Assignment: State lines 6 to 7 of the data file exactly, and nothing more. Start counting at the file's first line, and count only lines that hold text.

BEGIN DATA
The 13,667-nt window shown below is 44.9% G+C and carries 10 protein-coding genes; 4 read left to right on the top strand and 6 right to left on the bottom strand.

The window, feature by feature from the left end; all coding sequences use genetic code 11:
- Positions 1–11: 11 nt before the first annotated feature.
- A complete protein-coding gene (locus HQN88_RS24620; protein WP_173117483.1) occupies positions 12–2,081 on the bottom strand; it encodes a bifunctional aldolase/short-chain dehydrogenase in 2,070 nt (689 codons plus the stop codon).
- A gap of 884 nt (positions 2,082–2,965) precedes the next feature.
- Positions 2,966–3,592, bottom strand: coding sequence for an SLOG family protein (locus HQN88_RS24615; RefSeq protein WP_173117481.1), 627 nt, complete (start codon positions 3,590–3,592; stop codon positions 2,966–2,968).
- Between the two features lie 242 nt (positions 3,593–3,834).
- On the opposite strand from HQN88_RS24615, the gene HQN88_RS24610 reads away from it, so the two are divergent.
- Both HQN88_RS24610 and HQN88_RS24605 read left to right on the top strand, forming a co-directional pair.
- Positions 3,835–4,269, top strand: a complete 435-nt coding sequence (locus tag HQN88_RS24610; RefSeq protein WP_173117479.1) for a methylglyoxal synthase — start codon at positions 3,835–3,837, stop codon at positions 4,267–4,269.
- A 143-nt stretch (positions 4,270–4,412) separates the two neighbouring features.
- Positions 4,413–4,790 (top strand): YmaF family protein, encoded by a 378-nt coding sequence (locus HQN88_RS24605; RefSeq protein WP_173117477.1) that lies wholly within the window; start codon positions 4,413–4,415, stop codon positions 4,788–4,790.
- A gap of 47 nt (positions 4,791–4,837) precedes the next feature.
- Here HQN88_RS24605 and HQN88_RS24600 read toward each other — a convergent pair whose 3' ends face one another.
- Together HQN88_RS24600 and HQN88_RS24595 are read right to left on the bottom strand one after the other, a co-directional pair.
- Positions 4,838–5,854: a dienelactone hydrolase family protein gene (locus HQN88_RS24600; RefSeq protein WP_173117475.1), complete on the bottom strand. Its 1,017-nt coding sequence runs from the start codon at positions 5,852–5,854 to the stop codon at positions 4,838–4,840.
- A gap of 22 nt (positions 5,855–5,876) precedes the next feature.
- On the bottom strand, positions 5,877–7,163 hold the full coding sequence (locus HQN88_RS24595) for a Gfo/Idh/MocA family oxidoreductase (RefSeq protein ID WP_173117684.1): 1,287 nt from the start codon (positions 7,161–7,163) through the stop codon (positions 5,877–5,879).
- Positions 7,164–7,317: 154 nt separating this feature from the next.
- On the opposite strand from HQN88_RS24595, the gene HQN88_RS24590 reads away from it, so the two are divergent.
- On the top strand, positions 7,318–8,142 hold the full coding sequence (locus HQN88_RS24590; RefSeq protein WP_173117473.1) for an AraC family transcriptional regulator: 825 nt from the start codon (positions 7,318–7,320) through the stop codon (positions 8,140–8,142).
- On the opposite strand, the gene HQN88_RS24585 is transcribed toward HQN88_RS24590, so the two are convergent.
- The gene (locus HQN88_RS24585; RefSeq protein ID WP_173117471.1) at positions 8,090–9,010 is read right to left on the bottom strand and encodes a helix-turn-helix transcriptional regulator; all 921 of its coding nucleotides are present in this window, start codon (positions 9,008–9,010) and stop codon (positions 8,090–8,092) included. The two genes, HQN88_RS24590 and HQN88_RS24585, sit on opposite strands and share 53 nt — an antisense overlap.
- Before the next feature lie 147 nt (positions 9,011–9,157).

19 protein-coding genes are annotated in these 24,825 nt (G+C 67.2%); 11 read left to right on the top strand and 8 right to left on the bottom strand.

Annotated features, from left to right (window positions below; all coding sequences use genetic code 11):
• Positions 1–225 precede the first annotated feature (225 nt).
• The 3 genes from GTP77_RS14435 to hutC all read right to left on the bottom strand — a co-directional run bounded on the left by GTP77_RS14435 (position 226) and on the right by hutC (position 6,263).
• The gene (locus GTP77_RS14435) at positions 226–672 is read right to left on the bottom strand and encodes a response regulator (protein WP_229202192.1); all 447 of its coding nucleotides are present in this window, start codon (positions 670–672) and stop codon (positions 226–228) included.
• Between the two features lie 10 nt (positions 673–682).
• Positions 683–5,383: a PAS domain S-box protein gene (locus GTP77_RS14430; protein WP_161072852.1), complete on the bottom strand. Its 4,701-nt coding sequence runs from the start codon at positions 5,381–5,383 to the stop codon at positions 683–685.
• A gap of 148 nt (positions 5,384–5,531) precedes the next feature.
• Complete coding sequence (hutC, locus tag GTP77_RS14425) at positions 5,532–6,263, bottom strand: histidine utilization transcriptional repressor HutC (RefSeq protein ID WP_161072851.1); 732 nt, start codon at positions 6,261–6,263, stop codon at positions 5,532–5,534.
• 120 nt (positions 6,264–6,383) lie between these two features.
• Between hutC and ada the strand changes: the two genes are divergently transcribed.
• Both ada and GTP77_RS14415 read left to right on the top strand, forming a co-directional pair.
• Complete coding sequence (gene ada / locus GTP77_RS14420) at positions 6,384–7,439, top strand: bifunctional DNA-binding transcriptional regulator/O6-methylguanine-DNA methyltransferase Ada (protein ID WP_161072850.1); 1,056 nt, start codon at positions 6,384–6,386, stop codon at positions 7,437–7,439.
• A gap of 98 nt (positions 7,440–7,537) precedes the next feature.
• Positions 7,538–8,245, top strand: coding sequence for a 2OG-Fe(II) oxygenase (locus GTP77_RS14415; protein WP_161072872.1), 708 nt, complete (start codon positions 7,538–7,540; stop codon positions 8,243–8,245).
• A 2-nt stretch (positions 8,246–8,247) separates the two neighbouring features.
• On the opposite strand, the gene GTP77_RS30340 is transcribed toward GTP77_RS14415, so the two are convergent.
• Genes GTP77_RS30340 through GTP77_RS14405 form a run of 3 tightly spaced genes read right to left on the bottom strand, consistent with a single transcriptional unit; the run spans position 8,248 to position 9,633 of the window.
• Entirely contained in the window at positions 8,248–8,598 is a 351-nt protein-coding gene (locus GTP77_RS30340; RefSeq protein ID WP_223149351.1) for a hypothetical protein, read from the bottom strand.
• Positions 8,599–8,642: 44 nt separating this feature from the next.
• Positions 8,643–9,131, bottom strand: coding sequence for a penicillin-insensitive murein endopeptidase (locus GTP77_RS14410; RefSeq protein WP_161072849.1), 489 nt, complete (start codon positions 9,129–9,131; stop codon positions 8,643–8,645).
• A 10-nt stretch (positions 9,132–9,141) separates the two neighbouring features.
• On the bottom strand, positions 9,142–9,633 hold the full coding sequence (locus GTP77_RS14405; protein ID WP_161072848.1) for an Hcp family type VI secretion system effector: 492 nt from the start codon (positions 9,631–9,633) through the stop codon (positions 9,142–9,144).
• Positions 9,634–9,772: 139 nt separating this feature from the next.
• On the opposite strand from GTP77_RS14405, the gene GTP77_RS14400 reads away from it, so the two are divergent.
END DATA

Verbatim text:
- Positions 2,966–3,592, bottom strand: coding sequence for an SLOG family protein (locus HQN88_RS24615; RefSeq protein WP_173117481.1), 627 nt, complete (start codon positions 3,590–3,592; stop codon positions 2,966–2,968).
- Between the two features lie 242 nt (positions 3,593–3,834).